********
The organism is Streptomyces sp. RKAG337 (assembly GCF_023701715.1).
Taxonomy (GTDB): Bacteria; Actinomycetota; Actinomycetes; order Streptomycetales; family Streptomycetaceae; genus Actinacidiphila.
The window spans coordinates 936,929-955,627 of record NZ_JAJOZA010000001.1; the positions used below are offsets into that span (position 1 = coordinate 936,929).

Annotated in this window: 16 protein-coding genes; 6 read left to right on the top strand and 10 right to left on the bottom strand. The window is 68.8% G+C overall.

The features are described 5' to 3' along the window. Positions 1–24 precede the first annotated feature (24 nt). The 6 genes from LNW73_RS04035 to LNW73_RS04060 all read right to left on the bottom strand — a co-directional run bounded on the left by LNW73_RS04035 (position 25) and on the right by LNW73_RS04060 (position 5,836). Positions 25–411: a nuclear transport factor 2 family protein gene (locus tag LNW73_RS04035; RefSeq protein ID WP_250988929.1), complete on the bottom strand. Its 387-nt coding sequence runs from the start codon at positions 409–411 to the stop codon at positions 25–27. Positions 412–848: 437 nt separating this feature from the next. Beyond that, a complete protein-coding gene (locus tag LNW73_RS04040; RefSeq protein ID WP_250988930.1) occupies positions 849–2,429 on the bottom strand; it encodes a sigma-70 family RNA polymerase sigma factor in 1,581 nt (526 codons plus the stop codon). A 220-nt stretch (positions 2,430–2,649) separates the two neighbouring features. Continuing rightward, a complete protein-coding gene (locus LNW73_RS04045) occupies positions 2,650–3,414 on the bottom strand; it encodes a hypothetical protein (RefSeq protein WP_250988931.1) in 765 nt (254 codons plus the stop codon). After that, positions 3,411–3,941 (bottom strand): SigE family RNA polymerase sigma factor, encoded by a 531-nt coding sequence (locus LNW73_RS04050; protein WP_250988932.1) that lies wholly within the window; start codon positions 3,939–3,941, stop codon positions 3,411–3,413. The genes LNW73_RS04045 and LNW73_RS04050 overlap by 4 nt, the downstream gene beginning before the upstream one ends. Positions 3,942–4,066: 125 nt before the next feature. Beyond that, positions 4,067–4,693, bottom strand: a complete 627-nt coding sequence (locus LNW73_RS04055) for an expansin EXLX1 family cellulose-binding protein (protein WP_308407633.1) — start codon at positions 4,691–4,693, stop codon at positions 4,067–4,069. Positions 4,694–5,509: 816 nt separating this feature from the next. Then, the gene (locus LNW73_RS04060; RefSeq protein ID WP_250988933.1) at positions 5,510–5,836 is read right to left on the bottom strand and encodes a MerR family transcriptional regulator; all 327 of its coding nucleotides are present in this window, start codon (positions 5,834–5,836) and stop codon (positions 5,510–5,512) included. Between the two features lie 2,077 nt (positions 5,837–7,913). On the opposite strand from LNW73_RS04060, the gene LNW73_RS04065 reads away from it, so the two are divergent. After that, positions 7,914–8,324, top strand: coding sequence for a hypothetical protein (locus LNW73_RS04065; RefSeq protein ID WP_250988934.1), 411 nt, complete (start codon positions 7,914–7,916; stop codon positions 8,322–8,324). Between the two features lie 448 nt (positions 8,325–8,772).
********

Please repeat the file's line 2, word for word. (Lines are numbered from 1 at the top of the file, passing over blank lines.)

Taxonomy (GTDB): Bacteria; Actinomycetota; Actinomycetes; order Streptomycetales; family Streptomycetaceae; genus Actinacidiphila.